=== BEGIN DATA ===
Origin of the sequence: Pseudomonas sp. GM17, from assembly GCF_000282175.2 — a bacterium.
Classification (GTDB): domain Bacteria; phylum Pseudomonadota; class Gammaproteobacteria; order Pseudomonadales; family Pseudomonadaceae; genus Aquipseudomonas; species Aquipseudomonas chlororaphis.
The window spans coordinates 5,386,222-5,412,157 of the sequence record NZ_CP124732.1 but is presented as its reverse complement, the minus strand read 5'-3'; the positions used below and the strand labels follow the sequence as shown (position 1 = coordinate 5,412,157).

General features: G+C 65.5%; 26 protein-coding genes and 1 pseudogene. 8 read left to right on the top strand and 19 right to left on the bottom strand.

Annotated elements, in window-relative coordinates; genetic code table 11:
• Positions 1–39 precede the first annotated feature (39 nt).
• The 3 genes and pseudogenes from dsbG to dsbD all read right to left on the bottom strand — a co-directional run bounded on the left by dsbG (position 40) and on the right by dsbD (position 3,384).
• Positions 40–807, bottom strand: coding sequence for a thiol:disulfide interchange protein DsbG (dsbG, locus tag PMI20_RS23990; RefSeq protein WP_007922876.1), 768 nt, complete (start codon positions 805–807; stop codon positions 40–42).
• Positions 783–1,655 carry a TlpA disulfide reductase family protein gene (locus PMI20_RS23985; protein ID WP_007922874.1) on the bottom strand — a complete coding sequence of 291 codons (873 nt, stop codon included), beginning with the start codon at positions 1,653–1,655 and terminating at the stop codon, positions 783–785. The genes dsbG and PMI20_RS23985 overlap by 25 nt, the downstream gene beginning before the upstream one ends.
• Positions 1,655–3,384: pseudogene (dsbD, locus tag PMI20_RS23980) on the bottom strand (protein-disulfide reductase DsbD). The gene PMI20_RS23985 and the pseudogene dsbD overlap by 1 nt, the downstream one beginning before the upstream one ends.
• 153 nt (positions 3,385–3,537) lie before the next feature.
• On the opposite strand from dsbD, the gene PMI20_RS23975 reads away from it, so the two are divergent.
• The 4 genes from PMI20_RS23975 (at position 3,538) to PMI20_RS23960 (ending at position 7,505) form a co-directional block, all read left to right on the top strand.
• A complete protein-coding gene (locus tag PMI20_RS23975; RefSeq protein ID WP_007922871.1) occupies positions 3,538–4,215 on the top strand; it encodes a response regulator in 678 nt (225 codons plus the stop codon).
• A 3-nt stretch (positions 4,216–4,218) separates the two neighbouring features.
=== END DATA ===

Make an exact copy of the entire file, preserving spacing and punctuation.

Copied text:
Origin of the sequence: Pseudomonas sp. GM17, from assembly GCF_000282175.2 — a bacterium.
Classification (GTDB): domain Bacteria; phylum Pseudomonadota; class Gammaproteobacteria; order Pseudomonadales; family Pseudomonadaceae; genus Aquipseudomonas; species Aquipseudomonas chlororaphis.
The window spans coordinates 5,386,222-5,412,157 of the sequence record NZ_CP124732.1 but is presented as its reverse complement, the minus strand read 5'-3'; the positions used below and the strand labels follow the sequence as shown (position 1 = coordinate 5,412,157).

General features: G+C 65.5%; 26 protein-coding genes and 1 pseudogene. 8 read left to right on the top strand and 19 right to left on the bottom strand.

Annotated elements, in window-relative coordinates; genetic code table 11:
• Positions 1–39 precede the first annotated feature (39 nt).
• The 3 genes and pseudogenes from dsbG to dsbD all read right to left on the bottom strand — a co-directional run bounded on the left by dsbG (position 40) and on the right by dsbD (position 3,384).
• Positions 40–807, bottom strand: coding sequence for a thiol:disulfide interchange protein DsbG (dsbG, locus tag PMI20_RS23990; RefSeq protein WP_007922876.1), 768 nt, complete (start codon positions 805–807; stop codon positions 40–42).
• Positions 783–1,655 carry a TlpA disulfide reductase family protein gene (locus PMI20_RS23985; protein ID WP_007922874.1) on the bottom strand — a complete coding sequence of 291 codons (873 nt, stop codon included), beginning with the start codon at positions 1,653–1,655 and terminating at the stop codon, positions 783–785. The genes dsbG and PMI20_RS23985 overlap by 25 nt, the downstream gene beginning before the upstream one ends.
• Positions 1,655–3,384: pseudogene (dsbD, locus tag PMI20_RS23980) on the bottom strand (protein-disulfide reductase DsbD). The gene PMI20_RS23985 and the pseudogene dsbD overlap by 1 nt, the downstream one beginning before the upstream one ends.
• 153 nt (positions 3,385–3,537) lie before the next feature.
• On the opposite strand from dsbD, the gene PMI20_RS23975 reads away from it, so the two are divergent.
• The 4 genes from PMI20_RS23975 (at position 3,538) to PMI20_RS23960 (ending at position 7,505) form a co-directional block, all read left to right on the top strand.
• A complete protein-coding gene (locus tag PMI20_RS23975; RefSeq protein ID WP_007922871.1) occupies positions 3,538–4,215 on the top strand; it encodes a response regulator in 678 nt (225 codons plus the stop codon).
• A 3-nt stretch (positions 4,216–4,218) separates the two neighbouring features.